When Benefits Will Be Paid
Once your Social Security Disability Income (SSDI) application is approved, the Social Security Administration (SSA) will send a notification letter showing the effective date and the monthly benefits you will receive. Social Security disability benefits are paid for the sixth full month after an individual’s onset date of disability, so there is roughly a six-month delay between the date a person became disabled and when they can receive SSDI benefits. For example, if your onset date is in February, the first month for which you can receive benefits is August.
Back Payments for SSDI
Back payments for disability benefits are available for the period between filing an application and SSA approval. This is important, because although there are certain situations where applications can be expedited, most are caught in the substantial backlog at the SSA. Plus, if your application is initially denied, the appeals process can take several months, or even years. Retroactive payments for up to 12 months may also available for the period prior to your application, but after your disability onset date.
Typically, SSDI back payments are made in a lump sum. Depending on your income and circumstances, there may be tax implications. To avoid paying extra taxes in the year this lump sum is received, you may be able to amend your returns for prior tax years in order to spread the back payment out. Talk to your lawyer and tax professional about the best way to proceed if this applies to you.
Taxes on Benefits
Supplemental Security Income (SSI) payments are not taxable. However, Social Security Disability Income (SSDI) is taxable in the same way other Social Security benefits are, like retirement and survivor benefits.
On your tax returns, you report the total amount of Social Security benefits you receive, regardless of type. The taxable portion of your Social Security benefits depends on your other income, and your filing status. To figure out whether your benefits are taxable, you must first calculate your modified adjusted gross income (MAGI). Your MAGI equals half of your total social security benefits, plus all other income you received.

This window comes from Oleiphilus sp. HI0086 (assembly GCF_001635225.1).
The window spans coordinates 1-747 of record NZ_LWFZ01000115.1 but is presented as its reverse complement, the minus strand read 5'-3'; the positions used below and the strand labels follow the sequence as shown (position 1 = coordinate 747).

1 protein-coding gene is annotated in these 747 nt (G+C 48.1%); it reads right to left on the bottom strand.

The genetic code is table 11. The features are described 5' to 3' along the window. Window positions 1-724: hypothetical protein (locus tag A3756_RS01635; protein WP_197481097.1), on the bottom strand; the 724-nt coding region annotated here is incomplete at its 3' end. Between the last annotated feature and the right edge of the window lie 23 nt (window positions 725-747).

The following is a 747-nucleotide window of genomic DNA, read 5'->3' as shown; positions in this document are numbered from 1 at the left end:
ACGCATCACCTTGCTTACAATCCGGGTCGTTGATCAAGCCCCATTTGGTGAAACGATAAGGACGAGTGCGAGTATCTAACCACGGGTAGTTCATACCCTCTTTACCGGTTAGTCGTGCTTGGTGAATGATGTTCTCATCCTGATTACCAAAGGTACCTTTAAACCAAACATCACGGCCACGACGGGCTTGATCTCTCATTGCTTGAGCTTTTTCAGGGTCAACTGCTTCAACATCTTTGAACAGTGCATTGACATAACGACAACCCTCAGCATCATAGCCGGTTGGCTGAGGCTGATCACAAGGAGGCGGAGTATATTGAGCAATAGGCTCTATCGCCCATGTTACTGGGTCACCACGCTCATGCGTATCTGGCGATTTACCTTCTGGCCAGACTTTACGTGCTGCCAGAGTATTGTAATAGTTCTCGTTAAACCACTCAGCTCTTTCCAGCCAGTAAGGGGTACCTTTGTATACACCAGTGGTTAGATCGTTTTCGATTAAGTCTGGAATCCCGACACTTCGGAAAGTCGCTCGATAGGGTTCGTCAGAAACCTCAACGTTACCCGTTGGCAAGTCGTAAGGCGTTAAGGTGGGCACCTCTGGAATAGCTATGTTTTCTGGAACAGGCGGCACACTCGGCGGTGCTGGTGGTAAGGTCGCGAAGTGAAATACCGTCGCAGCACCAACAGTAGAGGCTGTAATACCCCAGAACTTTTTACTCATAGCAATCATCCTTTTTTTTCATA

Next, determine which “base amount” applies to your situation. For 2017 taxes, the base amount if married filing jointly is $32,000, whereas it is $25,000 if filing as single or head of household. If your MAGI is less than your base amount, you do not have any tax liability for these benefits. If your MAGI is higher than your base amount, the portion above the base is taxable. However, the portion of Social Security benefits that can be taxed federally is capped at 85 percent.
If you have any questions regarding SSDI benefits, it is best to consult an attorney who can give accurate legal guidance tailored to your unique situation.
Contact an Experienced Adams County SSDI Attorney
At the Law Office of John A. Anderson, Jr., LLC, we understand the challenges you face when you’re disabled. We provide compassionate, experienced legal representation so you can obtain the disability benefits you deserve. Contact us or call (303) 880-7994 today.